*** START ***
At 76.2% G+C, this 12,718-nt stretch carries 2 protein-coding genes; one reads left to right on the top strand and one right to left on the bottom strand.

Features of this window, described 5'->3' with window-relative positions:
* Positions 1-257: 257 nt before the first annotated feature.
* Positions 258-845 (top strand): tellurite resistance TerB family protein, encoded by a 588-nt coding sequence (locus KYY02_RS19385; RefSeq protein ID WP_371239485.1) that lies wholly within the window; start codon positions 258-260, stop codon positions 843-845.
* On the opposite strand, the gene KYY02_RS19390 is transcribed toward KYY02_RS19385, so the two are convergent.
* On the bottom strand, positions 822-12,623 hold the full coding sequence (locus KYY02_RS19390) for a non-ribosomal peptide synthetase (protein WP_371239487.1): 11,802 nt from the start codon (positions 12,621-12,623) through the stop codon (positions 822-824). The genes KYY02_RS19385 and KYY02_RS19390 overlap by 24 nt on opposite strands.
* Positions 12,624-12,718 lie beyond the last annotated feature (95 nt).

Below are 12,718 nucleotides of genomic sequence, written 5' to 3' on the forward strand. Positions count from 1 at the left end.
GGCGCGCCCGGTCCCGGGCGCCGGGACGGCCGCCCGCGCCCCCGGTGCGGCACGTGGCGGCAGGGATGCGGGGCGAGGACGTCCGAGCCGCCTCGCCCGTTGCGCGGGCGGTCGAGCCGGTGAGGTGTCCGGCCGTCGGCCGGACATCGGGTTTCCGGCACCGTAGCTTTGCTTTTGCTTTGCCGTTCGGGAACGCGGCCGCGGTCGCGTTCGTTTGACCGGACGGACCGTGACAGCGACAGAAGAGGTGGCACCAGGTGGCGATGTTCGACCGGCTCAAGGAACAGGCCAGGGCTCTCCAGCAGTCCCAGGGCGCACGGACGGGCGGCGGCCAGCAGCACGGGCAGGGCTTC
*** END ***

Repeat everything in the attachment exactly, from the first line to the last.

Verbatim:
At 76.2% G+C, this 12,718-nt stretch carries 2 protein-coding genes; one reads left to right on the top strand and one right to left on the bottom strand.

Features of this window, described 5'->3' with window-relative positions:
* Positions 1-257: 257 nt before the first annotated feature.
* Positions 258-845 (top strand): tellurite resistance TerB family protein, encoded by a 588-nt coding sequence (locus KYY02_RS19385; RefSeq protein ID WP_371239485.1) that lies wholly within the window; start codon positions 258-260, stop codon positions 843-845.
* On the opposite strand, the gene KYY02_RS19390 is transcribed toward KYY02_RS19385, so the two are convergent.
* On the bottom strand, positions 822-12,623 hold the full coding sequence (locus KYY02_RS19390) for a non-ribosomal peptide synthetase (protein WP_371239487.1): 11,802 nt from the start codon (positions 12,621-12,623) through the stop codon (positions 822-824). The genes KYY02_RS19385 and KYY02_RS19390 overlap by 24 nt on opposite strands.
* Positions 12,624-12,718 lie beyond the last annotated feature (95 nt).

Below are 12,718 nucleotides of genomic sequence, written 5' to 3' on the forward strand. Positions count from 1 at the left end.
GGCGCGCCCGGTCCCGGGCGCCGGGACGGCCGCCCGCGCCCCCGGTGCGGCACGTGGCGGCAGGGATGCGGGGCGAGGACGTCCGAGCCGCCTCGCCCGTTGCGCGGGCGGTCGAGCCGGTGAGGTGTCCGGCCGTCGGCCGGACATCGGGTTTCCGGCACCGTAGCTTTGCTTTTGCTTTGCCGTTCGGGAACGCGGCCGCGGTCGCGTTCGTTTGACCGGACGGACCGTGACAGCGACAGAAGAGGTGGCACCAGGTGGCGATGTTCGACCGGCTCAAGGAACAGGCCAGGGCTCTCCAGCAGTCCCAGGGCGCACGGACGGGCGGCGGCCAGCAGCACGGGCAGGGCTTC